Music & Words | The Easy Club

The Easy Club
The Easy Club was formed by four musicians who had been playing together in Edinburgh's legendary folk pub, Sandy Bell's Bar, in 1982. The band was originally named The Bogey Brothers, but this was changed to The Easy Club, the name coming from an eighteenth century Edinburgh drinking club which had been opposed to the union between Scotland and England.

Singer Rod Paterson and guitarist Jack Evans (plus original member Norman Chalmers, who was replaced by fiddler John Martin) were members of another band, Jock Tamson's Bairns, who played in a more traditional manner. Jim Sutherland, who played cittern and bodhran, had recently arrived from Thurso, in the far north of Scotland, where he had played with a local folk group called Mirk.

The idea of The Easy Club was to explore new possibilities in Scottish music, by bringing in influences from more modern music such as jazz. The band saw that traditional musicians could not play music which was not influenced in some way by the culture of their own era. The Easy Club were happy to embrace modern styles and ideas, because that was the way that traditions developed naturally. It was actually unnatural, in their opinion, to play music in a 'historical' manner, as this produced a fossilised 'heritage' culture instead of one that is living and breathing.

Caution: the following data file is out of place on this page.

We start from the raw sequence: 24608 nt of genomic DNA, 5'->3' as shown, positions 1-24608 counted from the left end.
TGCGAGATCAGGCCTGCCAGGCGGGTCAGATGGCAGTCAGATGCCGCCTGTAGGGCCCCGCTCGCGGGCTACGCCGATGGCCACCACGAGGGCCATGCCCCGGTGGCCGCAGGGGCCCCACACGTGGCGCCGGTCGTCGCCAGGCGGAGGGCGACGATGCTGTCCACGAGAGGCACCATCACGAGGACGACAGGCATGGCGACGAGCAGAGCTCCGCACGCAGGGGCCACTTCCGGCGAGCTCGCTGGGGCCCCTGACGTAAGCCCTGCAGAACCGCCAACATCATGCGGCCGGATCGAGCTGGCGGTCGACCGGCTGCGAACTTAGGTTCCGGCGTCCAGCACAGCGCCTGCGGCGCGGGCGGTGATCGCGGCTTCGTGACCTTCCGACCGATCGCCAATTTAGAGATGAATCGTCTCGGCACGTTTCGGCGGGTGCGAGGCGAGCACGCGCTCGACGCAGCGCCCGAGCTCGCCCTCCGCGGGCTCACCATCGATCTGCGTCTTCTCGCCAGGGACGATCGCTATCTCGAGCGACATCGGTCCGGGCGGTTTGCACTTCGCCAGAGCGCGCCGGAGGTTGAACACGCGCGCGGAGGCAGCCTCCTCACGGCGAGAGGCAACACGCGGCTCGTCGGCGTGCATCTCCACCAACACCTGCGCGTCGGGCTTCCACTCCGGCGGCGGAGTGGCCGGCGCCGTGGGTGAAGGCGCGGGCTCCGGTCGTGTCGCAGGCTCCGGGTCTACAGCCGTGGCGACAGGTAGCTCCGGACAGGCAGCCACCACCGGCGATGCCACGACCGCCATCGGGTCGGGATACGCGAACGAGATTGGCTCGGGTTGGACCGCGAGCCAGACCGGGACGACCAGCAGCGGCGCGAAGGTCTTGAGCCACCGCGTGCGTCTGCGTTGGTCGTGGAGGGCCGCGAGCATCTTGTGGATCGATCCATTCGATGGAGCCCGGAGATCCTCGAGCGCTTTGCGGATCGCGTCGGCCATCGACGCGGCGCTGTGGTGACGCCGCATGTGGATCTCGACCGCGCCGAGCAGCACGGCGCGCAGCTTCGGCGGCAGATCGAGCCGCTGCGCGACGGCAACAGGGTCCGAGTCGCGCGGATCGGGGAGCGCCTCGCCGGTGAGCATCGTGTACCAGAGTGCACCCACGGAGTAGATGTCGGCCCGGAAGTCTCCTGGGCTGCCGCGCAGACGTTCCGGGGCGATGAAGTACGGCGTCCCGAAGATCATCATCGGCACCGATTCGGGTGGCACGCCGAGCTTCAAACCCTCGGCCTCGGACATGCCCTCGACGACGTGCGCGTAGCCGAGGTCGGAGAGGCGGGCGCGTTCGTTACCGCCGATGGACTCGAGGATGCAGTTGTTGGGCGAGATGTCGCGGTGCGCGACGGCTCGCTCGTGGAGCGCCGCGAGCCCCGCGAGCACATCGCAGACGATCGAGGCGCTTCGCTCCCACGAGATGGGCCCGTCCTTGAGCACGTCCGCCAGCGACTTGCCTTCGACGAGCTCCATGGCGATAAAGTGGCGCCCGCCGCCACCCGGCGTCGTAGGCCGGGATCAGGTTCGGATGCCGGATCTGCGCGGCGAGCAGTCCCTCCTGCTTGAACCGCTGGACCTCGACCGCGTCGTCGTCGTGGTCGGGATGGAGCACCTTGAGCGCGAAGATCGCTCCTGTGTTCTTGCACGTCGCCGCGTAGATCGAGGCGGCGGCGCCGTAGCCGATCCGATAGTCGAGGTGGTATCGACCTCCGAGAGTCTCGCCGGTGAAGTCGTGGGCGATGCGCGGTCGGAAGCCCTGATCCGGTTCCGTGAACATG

The band found that they could make Scottish tunes 'swing' very successfully, in a way that sounded completely natural. It was at this point that they came across a quotation from Duke Ellington, who said that " there are only two types of music that swing - jazz, and Scottish music." Hearing these words from the great man was very encouraging to the band's efforts to develop a new style of swingy Scottish traditional music.

The Easy Club's new sound was very successful and popular; for a few years they never stopped touring in Britain, Europe, and the USA. They also recorded three very special albums, each of which is unique in its own way. But in 1988 they tired of touring, and stopped playing altogether a year later. The Easy Clubbers all joined different bands, though they have continued to work together on different musical projects to this day. The rerelease of their first album, 'The Easy Club', by Greentrax Recordings ( in 2001 has stimulated a great deal of interest in The Easy Club. We hope you enjoy what the band consider to be their finest album - 'Chance or Design'.

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